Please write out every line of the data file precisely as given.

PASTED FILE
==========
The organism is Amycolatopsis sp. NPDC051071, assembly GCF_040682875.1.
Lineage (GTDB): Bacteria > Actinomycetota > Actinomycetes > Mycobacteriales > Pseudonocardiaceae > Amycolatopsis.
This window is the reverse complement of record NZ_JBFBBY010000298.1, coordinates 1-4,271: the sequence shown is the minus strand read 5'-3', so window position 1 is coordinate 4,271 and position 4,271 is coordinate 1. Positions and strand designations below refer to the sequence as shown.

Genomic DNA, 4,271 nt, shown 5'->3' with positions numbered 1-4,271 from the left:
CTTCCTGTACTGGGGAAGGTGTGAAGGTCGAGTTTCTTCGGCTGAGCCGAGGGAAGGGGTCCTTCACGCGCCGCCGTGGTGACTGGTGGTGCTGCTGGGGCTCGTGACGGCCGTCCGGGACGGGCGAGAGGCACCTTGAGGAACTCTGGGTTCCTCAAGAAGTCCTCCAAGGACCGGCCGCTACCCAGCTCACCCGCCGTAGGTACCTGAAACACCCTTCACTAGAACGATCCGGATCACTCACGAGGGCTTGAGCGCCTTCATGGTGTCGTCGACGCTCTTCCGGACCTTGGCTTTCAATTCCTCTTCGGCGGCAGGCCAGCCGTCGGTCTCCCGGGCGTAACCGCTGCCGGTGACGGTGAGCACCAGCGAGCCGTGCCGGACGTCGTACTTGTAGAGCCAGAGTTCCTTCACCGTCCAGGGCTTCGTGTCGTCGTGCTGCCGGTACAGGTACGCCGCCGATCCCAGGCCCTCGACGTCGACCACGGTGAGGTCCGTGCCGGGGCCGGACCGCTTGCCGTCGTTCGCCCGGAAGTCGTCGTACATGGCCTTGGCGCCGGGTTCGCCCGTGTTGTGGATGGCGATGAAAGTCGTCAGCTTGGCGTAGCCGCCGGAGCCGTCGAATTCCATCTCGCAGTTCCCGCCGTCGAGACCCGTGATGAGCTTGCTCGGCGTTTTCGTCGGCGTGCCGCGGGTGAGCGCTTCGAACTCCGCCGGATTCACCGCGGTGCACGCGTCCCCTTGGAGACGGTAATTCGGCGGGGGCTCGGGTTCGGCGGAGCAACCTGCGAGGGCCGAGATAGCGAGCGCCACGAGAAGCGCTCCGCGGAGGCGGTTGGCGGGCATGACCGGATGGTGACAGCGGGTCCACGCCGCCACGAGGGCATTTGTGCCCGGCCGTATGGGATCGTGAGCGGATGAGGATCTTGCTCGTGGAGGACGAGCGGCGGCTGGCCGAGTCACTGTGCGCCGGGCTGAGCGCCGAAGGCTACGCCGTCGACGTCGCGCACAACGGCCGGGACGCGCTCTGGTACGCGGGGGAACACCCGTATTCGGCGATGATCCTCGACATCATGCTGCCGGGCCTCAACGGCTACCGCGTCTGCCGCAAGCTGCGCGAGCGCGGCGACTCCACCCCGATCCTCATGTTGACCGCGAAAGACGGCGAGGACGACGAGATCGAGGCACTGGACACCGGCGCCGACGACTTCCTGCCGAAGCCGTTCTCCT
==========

The organism is Amycolatopsis sp. NPDC051071, assembly GCF_040682875.1.
Lineage (GTDB): Bacteria > Actinomycetota > Actinomycetes > Mycobacteriales > Pseudonocardiaceae > Amycolatopsis.
This window is the reverse complement of record NZ_JBFBBY010000298.1, coordinates 1-4,271: the sequence shown is the minus strand read 5'-3', so window position 1 is coordinate 4,271 and position 4,271 is coordinate 1. Positions and strand designations below refer to the sequence as shown.

Genomic DNA, 4,271 nt, shown 5'->3' with positions numbered 1-4,271 from the left:
CTTCCTGTACTGGGGAAGGTGTGAAGGTCGAGTTTCTTCGGCTGAGCCGAGGGAAGGGGTCCTTCACGCGCCGCCGTGGTGACTGGTGGTGCTGCTGGGGCTCGTGACGGCCGTCCGGGACGGGCGAGAGGCACCTTGAGGAACTCTGGGTTCCTCAAGAAGTCCTCCAAGGACCGGCCGCTACCCAGCTCACCCGCCGTAGGTACCTGAAACACCCTTCACTAGAACGATCCGGATCACTCACGAGGGCTTGAGCGCCTTCATGGTGTCGTCGACGCTCTTCCGGACCTTGGCTTTCAATTCCTCTTCGGCGGCAGGCCAGCCGTCGGTCTCCCGGGCGTAACCGCTGCCGGTGACGGTGAGCACCAGCGAGCCGTGCCGGACGTCGTACTTGTAGAGCCAGAGTTCCTTCACCGTCCAGGGCTTCGTGTCGTCGTGCTGCCGGTACAGGTACGCCGCCGATCCCAGGCCCTCGACGTCGACCACGGTGAGGTCCGTGCCGGGGCCGGACCGCTTGCCGTCGTTCGCCCGGAAGTCGTCGTACATGGCCTTGGCGCCGGGTTCGCCCGTGTTGTGGATGGCGATGAAAGTCGTCAGCTTGGCGTAGCCGCCGGAGCCGTCGAATTCCATCTCGCAGTTCCCGCCGTCGAGACCCGTGATGAGCTTGCTCGGCGTTTTCGTCGGCGTGCCGCGGGTGAGCGCTTCGAACTCCGCCGGATTCACCGCGGTGCACGCGTCCCCTTGGAGACGGTAATTCGGCGGGGGCTCGGGTTCGGCGGAGCAACCTGCGAGGGCCGAGATAGCGAGCGCCACGAGAAGCGCTCCGCGGAGGCGGTTGGCGGGCATGACCGGATGGTGACAGCGGGTCCACGCCGCCACGAGGGCATTTGTGCCCGGCCGTATGGGATCGTGAGCGGATGAGGATCTTGCTCGTGGAGGACGAGCGGCGGCTGGCCGAGTCACTGTGCGCCGGGCTGAGCGCCGAAGGCTACGCCGTCGACGTCGCGCACAACGGCCGGGACGCGCTCTGGTACGCGGGGGAACACCCGTATTCGGCGATGATCCTCGACATCATGCTGCCGGGCCTCAACGGCTACCGCGTCTGCCGCAAGCTGCGCGAGCGCGGCGACTCCACCCCGATCCTCATGTTGACCGCGAAAGACGGCGAGGACGACGAGATCGAGGCACTGGACACCGGCGCCGACGACTTCCTGCCGAAGCCGTTCTCCT